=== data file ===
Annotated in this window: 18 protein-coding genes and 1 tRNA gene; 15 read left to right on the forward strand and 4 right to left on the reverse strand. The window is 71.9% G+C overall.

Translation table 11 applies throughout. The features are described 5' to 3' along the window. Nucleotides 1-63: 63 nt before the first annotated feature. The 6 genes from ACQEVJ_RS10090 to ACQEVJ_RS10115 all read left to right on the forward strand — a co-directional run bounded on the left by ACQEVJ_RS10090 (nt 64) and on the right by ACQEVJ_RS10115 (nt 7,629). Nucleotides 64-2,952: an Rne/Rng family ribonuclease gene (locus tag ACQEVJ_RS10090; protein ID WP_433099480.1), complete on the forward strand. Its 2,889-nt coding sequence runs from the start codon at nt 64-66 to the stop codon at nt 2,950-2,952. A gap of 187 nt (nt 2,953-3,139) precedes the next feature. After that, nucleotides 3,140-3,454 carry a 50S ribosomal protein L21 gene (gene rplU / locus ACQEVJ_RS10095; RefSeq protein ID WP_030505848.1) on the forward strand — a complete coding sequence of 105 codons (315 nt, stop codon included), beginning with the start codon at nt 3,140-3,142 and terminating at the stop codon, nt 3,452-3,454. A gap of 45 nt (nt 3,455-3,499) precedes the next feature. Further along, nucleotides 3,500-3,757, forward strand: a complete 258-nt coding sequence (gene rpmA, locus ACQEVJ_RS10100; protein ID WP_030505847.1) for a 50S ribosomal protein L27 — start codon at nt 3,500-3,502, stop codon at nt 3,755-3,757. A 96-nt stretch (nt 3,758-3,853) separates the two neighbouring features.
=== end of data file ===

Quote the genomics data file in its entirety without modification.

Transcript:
Annotated in this window: 18 protein-coding genes and 1 tRNA gene; 15 read left to right on the forward strand and 4 right to left on the reverse strand. The window is 71.9% G+C overall.

Translation table 11 applies throughout. The features are described 5' to 3' along the window. Nucleotides 1-63: 63 nt before the first annotated feature. The 6 genes from ACQEVJ_RS10090 to ACQEVJ_RS10115 all read left to right on the forward strand — a co-directional run bounded on the left by ACQEVJ_RS10090 (nt 64) and on the right by ACQEVJ_RS10115 (nt 7,629). Nucleotides 64-2,952: an Rne/Rng family ribonuclease gene (locus tag ACQEVJ_RS10090; protein ID WP_433099480.1), complete on the forward strand. Its 2,889-nt coding sequence runs from the start codon at nt 64-66 to the stop codon at nt 2,950-2,952. A gap of 187 nt (nt 2,953-3,139) precedes the next feature. After that, nucleotides 3,140-3,454 carry a 50S ribosomal protein L21 gene (gene rplU / locus ACQEVJ_RS10095; RefSeq protein ID WP_030505848.1) on the forward strand — a complete coding sequence of 105 codons (315 nt, stop codon included), beginning with the start codon at nt 3,140-3,142 and terminating at the stop codon, nt 3,452-3,454. A gap of 45 nt (nt 3,455-3,499) precedes the next feature. Further along, nucleotides 3,500-3,757, forward strand: a complete 258-nt coding sequence (gene rpmA, locus ACQEVJ_RS10100; protein ID WP_030505847.1) for a 50S ribosomal protein L27 — start codon at nt 3,500-3,502, stop codon at nt 3,755-3,757. A 96-nt stretch (nt 3,758-3,853) separates the two neighbouring features.